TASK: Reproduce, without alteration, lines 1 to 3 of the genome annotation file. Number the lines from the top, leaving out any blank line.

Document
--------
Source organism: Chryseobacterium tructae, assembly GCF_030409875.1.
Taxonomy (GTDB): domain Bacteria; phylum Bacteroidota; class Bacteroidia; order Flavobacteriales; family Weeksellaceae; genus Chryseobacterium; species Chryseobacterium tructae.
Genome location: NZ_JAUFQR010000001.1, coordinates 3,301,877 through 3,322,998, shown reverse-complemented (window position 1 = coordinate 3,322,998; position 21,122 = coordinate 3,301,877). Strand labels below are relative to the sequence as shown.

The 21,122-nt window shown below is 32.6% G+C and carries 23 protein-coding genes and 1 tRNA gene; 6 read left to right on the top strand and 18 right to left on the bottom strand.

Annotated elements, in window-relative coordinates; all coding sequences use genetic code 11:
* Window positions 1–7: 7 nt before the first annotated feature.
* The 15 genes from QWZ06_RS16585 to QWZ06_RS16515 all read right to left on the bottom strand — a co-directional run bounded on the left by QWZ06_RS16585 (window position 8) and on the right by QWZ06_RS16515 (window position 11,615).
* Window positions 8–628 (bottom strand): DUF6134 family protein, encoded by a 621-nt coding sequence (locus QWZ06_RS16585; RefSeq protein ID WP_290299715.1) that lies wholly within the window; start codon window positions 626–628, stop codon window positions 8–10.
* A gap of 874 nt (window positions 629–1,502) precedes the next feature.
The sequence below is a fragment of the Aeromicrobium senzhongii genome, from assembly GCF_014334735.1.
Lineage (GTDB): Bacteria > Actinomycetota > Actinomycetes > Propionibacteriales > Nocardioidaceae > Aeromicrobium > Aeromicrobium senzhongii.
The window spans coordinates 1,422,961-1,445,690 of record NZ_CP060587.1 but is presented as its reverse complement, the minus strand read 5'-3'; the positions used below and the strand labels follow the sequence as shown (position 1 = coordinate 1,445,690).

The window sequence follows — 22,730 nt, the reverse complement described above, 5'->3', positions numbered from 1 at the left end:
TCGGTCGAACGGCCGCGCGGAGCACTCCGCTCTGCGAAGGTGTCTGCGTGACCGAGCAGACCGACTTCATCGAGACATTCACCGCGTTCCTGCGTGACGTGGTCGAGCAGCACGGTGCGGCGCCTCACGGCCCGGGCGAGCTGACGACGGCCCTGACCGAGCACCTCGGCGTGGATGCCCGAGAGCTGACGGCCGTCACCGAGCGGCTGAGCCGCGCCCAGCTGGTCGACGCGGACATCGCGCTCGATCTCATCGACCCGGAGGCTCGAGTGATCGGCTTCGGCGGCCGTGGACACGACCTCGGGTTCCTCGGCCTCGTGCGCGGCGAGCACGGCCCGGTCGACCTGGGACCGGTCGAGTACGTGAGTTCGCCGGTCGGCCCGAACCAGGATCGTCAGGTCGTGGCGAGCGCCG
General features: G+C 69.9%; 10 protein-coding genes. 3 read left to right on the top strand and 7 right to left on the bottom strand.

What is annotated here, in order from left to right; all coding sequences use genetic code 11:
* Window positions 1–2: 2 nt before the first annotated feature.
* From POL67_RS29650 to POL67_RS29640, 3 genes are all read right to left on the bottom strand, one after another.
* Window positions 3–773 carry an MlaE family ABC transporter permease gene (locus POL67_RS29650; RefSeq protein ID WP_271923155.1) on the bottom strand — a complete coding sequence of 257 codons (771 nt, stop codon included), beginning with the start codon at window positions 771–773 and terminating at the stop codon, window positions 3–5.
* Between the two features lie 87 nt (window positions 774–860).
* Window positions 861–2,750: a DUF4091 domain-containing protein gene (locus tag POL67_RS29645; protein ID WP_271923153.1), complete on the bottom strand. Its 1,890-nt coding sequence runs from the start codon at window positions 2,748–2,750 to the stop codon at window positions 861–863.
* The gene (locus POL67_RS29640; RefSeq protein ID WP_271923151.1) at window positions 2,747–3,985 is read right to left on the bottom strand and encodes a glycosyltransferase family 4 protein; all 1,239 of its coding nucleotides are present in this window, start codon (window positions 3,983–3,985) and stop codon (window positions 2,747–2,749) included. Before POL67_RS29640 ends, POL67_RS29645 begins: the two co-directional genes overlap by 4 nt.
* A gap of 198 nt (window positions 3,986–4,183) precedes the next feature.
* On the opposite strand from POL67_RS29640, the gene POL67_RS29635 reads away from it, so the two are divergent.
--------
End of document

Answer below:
Source organism: Chryseobacterium tructae, assembly GCF_030409875.1.
Taxonomy (GTDB): domain Bacteria; phylum Bacteroidota; class Bacteroidia; order Flavobacteriales; family Weeksellaceae; genus Chryseobacterium; species Chryseobacterium tructae.
Genome location: NZ_JAUFQR010000001.1, coordinates 3,301,877 through 3,322,998, shown reverse-complemented (window position 1 = coordinate 3,322,998; position 21,122 = coordinate 3,301,877). Strand labels below are relative to the sequence as shown.